Arts & Entertainment

Corrigan: Is it time to tap-out on wrestling?

A rough week makes fans question if they should keep watching.

johncorriganI originally wrote a different piece for this week, but the Royal Rumble and its aftermath left such an impact that my editor, a non-wrestling fan, asked me to comment.

But I didn’t want to.

Since this column debuted last summer, I’ve covered local success stories, unearthed pearls of wisdom for students and shared sentimental moments from my fandom.

While many writers hone their craft by criticizing professional wrestling, complaining about my beloved pastime just isn’t my style.

However, I can’t escape the avalanche of disappointment swelling from last week.

Daniel Bryan, the most popular wrestler on the planet, not only didn’t win the Royal Rumble – he didn’t even enter the 30-man match.

Batista, the cocky grandpa who emerged victorious and will now headline WrestleMania XXX in New Orleans against WWE World Heavyweight Champion Randy Orton, hasn’t competed since 2010.

And for the proverbial third drop of the arm, various online reports indicate the “Best in the World,” CM Punk, has ditched the company to sit out the last few months of his contract at home.

With my favorite WWE Superstars either ignored or MIA, and a main event I’ll be driving 20 hours to sigh through, I’ve contemplated abandoning my passion for the first time in my life.

It might seem like an overreaction to quit watching wrestling because I disliked one result, but at least I’m not alone.

As each ring-filler dashed down the ramp, the Pittsburgh crowd drowned the Rumble with chants for Daniel Bryan despite their hero never arriving. When supposed fan-favorite Batista eliminated Roman Reigns to finally end the match, more than 15,000 people erupted with jeers, prompting “The Animal” to embrace his previous nastiness and flip the middle finger to several spectators off-air.

The outrage wasn’t limited to attendees. Social media exploded with frustration over Bryan’s absence and Batista’s prodigal son homecoming.

Even WWE Hall of Famer Mick Foley tweeted, “Does WWE actually hate their own audience?”

Several days later, Foley smashed his daughter’s TV with a baseball bat in an act of protest, and probably in anticipation for spring training.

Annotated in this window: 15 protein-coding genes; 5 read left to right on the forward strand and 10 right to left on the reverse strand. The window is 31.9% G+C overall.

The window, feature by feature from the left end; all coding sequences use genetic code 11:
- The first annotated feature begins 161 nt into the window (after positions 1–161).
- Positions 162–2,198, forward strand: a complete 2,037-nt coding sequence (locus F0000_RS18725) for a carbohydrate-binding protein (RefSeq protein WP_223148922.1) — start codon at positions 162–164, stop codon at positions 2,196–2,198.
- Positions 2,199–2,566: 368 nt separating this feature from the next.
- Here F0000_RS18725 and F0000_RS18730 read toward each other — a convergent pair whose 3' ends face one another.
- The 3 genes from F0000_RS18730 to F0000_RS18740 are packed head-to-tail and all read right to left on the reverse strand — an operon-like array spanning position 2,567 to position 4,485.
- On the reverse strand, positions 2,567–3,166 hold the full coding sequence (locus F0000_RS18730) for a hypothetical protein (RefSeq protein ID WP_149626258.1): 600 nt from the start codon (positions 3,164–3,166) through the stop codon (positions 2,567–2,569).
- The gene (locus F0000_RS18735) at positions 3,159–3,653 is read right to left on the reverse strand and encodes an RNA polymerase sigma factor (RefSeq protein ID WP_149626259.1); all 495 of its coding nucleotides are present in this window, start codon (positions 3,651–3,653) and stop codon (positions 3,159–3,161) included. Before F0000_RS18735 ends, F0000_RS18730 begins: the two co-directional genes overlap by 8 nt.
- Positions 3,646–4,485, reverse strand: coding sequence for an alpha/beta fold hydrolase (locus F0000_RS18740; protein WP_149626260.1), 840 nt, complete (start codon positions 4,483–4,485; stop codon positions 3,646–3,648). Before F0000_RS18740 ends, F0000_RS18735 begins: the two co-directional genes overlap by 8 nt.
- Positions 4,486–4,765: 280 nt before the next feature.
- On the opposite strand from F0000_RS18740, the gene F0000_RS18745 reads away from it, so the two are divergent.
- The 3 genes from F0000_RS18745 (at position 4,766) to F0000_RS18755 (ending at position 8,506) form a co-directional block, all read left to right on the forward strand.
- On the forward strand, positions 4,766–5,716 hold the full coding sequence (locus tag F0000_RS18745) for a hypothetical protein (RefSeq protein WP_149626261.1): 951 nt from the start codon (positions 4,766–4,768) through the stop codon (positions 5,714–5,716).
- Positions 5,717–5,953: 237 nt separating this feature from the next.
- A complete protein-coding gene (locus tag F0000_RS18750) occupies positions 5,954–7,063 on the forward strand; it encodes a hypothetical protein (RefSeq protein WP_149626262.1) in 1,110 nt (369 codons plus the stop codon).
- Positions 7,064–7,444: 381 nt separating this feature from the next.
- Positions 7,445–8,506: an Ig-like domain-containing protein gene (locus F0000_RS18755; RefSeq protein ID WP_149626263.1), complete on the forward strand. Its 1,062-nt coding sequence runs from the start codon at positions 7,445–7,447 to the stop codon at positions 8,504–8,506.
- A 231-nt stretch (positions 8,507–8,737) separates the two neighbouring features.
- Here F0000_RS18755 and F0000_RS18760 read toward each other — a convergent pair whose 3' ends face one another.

I don’t blame him – following baseball sure looks more promising right now. Although it’s a real sport with unpredictable outcomes, you can guarantee that the athletes who perform best will be rewarded rather than slotted to the bench.

Wrestling fans are often labeled as numbskulls without girlfriends. Well, perhaps we are fools for believing into the obvious charade, but maybe our commitment issues stem from our first love constantly breaking our heart.

We trusted Vince McMahon with our $45 last Sunday, and he stuffed it into Batista’s skinny jean pocket.

So I’m not sure I want to ride on the road to WrestleMania anymore. Sure, there is still time for change, and Bryan could possibly become champion at Elimination Chamber. And yes, CM Punk could potentially be tricking the public regarding his exit, as the pipe bomb master has done in the past.

Of course, this entire #YESMovement could end up as the latest blurring of reality by WWE’s brain trust, manipulating the fans’ preconceived notions of what lies behind the curtain through viral storylines and feigned aloofness.

We accept and enjoy sports-entertainment, but we’re always drawn to the real-life drama lurking behind the characters.

It’s too early to tell if McMahon and his associates actually hate their own audience, or if the maniacal owner is simply tugging the strings of Foley, Punk and Bryan as part of the show.

As a wrasslin’ diehard for 14 years, I know better than to believe this turmoil is an intricate production orchestrated by the same genius visionary responsible for neutering the WCW Invasion, Nexus, Summer of Punk and other botched revolutions of the millennium.

But I’ll inevitably stay tuned to the heartache, yearning for another hero to replace Punk,  rallying behind Bryan’s perpetual pursuit of the gold, fueling the corporate machine whose stranglehold is the only submission we diehards can’t escape.

John Corrigan can be reached at john.corrigan@temple.edu.

One Response to “Corrigan: Is it time to tap-out on wrestling?”

  1. Brahma

    I was just having a conversation with Humza about this exact topic. The first thing he said to me was, “I wonder how much ass-kissing Batista did to walk back into the WWE and win the Rumble.”

    I did not watch the Rumble, but I shared his sentiments. Batista, in my eyes, has always been a wrestler best suited to stay in his role as the Brute Enforcer in a stable of more charismatic performers ala Evolution. His in-ring repertoire contains nothing more than a few power slams and his mic skills hardly warrant any title besides the tag-team championship alongside another wrestler that can make up for his inability to work a crowd (Ric Flair).

    I keep hoping that the WWE has something big in store for DB. As you’ve stated, he’s the most popular wrestler on the planet and his effect on a crowd is simply amazing. He is the only reason I began watching wrestling again after years of just not caring (coincidentally, Batista was one of the reasons I stopped).

    Reply

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